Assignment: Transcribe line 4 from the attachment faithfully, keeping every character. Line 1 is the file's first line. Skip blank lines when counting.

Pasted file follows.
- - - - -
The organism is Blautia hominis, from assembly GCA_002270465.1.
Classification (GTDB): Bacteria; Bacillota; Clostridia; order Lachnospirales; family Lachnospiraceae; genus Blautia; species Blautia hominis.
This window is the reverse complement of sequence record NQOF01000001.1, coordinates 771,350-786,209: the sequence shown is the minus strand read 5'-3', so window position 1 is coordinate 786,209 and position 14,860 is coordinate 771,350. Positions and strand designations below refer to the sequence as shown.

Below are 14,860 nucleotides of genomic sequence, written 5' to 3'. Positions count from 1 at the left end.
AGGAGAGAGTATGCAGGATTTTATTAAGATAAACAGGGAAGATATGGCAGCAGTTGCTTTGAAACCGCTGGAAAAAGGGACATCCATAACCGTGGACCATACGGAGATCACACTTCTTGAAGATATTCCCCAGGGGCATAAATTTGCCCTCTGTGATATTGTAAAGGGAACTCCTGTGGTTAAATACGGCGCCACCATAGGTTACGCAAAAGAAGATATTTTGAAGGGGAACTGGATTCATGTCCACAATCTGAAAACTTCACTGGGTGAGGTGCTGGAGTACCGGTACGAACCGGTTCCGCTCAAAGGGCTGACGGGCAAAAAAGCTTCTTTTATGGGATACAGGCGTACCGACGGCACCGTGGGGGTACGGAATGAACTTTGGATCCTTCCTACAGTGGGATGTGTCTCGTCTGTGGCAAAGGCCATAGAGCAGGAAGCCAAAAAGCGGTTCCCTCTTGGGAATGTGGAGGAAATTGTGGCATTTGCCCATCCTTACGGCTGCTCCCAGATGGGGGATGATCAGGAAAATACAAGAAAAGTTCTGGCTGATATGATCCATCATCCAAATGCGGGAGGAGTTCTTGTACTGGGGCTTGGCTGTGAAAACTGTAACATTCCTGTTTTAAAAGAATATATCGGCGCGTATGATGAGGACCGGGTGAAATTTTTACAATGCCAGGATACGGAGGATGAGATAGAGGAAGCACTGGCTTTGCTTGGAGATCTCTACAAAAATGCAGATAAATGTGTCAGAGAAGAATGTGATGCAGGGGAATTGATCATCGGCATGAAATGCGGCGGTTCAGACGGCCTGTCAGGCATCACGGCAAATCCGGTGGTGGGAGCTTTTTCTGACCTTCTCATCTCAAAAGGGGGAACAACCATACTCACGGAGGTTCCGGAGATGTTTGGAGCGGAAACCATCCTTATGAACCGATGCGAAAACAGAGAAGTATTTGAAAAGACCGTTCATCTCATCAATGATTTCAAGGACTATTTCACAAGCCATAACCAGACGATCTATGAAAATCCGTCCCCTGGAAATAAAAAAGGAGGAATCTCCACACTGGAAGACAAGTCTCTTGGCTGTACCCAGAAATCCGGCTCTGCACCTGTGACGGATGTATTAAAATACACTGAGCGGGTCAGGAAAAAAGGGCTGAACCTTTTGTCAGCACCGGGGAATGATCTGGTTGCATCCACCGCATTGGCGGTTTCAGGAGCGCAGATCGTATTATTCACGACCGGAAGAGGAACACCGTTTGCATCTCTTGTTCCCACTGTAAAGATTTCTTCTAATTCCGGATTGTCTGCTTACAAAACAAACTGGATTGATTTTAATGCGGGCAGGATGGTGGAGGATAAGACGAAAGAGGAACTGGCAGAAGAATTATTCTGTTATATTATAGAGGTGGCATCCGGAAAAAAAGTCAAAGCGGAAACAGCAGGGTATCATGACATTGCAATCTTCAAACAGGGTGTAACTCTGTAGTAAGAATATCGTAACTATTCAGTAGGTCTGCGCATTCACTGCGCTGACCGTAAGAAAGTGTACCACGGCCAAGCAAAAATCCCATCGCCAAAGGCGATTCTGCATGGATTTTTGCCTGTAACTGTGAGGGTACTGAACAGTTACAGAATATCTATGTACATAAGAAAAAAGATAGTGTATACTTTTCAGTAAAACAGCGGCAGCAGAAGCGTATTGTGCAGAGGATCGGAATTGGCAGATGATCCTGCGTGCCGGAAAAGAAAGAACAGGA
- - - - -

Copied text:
Below are 14,860 nucleotides of genomic sequence, written 5' to 3'. Positions count from 1 at the left end.